About 35 million eligible voters in the U.S. have a disability – close to
one in six. Although voting is one of the most fundamental rights granted to
American citizens, nearly a third of voters with disabilities reported facing
obstacles to voting in the 2012 election, including difficulties with physical
access to the polling place, reading the ballot or operating the voting machine.
The good news is that federal and state law provide significant
protections for disabled voters. Among other things, the U.S. Department of
Justice’s Civil Rights Division has expanded the scope of its election day
monitoring to include handicap access.
Voters with Physical Disabilities
The Massachusetts Voters’ Bill of Rights, published by the Secretary of
State’s Office, affirms the right of persons with disabilities to vote. Polling places
must offer accessible parking, provide handicap access and make an accessible
voting booth available.
Since individual cities and towns are responsible for elections, individuals
who face physical barriers to voting should contact the ADA compliance officer
in their particular municipality. In addition, voters can contact the Massachusetts
Office on Disability (MOD – 617-727-7440), which serves as a statewide
resource for voters who have questions about access issues. MOD’s primary
mission is to insure access and ADA compliance for Massachusetts residents of
On a national level, the American Association of People with Disabilities
addresses the fundamental inequalities faced by voters with disabilities, and
works in a nonpartisan manner to ensure full accessibility to all polling places and
Voters with Cognitive Impairments
Massachusetts voters with mental illness, developmental disabilities or cognitive
impairments have the right to register and vote absent a specific court order to the contrary. Even
those who have been placed under guardianship by the Probate Court retain the right to register
and vote unless the court order specifically strips them of those rights.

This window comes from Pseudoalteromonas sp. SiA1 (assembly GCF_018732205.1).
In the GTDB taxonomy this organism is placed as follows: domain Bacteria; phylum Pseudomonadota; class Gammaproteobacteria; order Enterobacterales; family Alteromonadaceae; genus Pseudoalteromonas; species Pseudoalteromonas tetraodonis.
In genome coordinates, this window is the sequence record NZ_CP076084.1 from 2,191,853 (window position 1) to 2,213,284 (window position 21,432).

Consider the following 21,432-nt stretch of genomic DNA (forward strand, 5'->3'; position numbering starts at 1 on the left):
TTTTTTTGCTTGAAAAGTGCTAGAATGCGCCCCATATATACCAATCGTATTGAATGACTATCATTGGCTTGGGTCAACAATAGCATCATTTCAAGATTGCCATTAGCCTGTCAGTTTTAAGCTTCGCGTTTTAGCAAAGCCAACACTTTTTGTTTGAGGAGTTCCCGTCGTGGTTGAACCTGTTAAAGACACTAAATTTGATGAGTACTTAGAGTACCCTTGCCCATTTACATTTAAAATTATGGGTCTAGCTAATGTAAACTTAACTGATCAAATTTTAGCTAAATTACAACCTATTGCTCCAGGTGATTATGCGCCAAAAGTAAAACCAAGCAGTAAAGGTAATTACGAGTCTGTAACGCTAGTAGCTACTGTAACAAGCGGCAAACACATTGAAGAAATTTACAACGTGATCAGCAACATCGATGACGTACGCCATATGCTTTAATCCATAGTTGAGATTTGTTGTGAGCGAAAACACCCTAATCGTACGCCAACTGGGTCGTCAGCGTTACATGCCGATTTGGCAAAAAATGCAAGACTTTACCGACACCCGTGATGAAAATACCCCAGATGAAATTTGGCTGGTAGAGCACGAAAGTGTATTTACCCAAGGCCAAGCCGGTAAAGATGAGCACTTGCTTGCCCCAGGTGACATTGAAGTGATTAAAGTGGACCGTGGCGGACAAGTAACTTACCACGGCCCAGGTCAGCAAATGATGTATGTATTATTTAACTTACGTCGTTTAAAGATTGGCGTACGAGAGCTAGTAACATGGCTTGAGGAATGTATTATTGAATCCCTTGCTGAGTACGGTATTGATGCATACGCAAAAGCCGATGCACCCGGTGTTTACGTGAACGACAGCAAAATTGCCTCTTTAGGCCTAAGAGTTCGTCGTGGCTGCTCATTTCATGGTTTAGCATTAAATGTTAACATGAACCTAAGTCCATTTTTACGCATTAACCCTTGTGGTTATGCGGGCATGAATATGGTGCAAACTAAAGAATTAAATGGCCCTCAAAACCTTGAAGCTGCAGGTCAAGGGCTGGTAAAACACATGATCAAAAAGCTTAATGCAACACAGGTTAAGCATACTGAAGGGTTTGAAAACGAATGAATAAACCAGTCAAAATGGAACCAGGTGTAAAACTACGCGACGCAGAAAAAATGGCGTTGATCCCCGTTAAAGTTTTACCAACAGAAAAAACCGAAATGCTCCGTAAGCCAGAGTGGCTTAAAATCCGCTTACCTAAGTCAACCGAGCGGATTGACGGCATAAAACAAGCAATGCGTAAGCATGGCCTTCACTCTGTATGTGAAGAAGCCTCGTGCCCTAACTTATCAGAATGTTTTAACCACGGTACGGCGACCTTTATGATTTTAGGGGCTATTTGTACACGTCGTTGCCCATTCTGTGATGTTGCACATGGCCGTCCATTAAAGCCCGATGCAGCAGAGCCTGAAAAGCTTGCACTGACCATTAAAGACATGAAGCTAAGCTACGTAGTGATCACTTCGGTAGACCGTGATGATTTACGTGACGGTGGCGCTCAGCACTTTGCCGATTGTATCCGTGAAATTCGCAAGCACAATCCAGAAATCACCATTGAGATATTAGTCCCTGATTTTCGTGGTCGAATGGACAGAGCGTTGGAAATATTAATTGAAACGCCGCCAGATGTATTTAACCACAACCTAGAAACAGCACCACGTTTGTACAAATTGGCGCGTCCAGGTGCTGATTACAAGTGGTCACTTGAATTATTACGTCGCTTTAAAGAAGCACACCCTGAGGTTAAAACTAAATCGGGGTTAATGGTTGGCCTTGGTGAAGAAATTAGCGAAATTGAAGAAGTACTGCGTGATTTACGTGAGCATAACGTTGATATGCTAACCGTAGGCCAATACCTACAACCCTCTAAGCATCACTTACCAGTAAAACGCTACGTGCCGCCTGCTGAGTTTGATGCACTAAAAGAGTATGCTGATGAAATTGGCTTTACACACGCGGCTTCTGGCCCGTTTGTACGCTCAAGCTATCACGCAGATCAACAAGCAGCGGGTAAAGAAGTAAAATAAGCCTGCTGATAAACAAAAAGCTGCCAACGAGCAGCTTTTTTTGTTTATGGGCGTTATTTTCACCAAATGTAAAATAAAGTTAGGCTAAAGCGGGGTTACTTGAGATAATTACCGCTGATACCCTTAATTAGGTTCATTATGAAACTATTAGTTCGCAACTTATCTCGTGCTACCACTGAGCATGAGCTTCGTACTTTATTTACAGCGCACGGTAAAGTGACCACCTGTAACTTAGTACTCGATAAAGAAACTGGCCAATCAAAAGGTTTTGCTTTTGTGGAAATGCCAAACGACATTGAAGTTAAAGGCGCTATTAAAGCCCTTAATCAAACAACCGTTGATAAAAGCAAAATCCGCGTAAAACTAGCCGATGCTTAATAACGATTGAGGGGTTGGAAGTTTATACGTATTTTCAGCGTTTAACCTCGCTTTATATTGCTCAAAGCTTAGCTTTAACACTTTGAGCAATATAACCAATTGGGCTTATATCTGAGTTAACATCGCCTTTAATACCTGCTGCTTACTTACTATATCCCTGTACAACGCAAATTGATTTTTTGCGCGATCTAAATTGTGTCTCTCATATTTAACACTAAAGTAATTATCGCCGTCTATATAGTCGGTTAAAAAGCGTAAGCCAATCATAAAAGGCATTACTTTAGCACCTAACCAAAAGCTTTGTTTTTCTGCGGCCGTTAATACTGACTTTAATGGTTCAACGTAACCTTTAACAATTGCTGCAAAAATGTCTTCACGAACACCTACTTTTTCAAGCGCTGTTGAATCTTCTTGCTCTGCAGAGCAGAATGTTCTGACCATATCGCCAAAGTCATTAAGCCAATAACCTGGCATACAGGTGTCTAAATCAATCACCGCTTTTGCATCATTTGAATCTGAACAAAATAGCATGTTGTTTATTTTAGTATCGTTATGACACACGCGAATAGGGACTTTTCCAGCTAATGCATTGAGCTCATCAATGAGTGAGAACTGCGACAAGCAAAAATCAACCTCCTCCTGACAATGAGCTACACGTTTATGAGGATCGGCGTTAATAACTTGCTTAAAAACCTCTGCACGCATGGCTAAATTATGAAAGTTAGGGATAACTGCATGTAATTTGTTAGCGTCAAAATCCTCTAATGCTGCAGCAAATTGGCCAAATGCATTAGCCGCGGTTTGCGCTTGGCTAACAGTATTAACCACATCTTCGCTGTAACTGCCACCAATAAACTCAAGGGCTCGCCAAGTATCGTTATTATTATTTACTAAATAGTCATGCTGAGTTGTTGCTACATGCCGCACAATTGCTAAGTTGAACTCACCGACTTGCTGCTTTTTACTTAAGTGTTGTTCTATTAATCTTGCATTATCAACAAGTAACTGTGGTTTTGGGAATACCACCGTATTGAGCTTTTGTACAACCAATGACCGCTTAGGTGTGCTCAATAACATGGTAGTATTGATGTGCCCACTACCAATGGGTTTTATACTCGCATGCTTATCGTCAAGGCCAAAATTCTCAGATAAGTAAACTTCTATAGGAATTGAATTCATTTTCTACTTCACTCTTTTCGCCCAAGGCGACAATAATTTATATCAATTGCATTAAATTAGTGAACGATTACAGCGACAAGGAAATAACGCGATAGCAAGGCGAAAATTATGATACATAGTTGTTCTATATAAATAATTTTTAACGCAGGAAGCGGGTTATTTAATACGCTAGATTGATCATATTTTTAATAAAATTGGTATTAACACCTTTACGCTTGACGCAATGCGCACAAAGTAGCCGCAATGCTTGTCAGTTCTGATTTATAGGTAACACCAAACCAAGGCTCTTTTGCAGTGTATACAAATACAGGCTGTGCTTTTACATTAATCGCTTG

Although the Massachusetts constitution (Amendments Article III) and state law (G.L. c.
51, §§ 1, 36) specifically provide that individuals “under guardianship” are not eligible to vote,
these provisions are not enforced in practice and are most likely unconstitutional. The
Massachusetts Secretary of State Elections Division’s Legal Counsel, in consultation with the
state’s Department of Mental Health, Department of Mental Retardation and Office of the
Attorney General, noted in a 1992 legal opinion that courts and commentators had expressed
“substantial” doubts about the constitutionality of a blanket provision that deprived all individuals
under guardianship of the right to vote. The Election Division therefore concluded that the terms
“under guardianship” must be interpreted for voting purposes to refer only to those guardianship
decrees that contain an express order depriving the individual of the right to vote.
This article should not be considered as legal advice or opinion on any specific facts or circumstances, and are
intended for general informational purposes only. A competent attorney should be consulted for legal advice about
a client’s particular situation. These materials might constitute "advertising" under Rule 3:07 of the Canons of
Ethics and Disciplinary Rules Regulating the Practice of Law of the Massachusetts Supreme Judicial Court.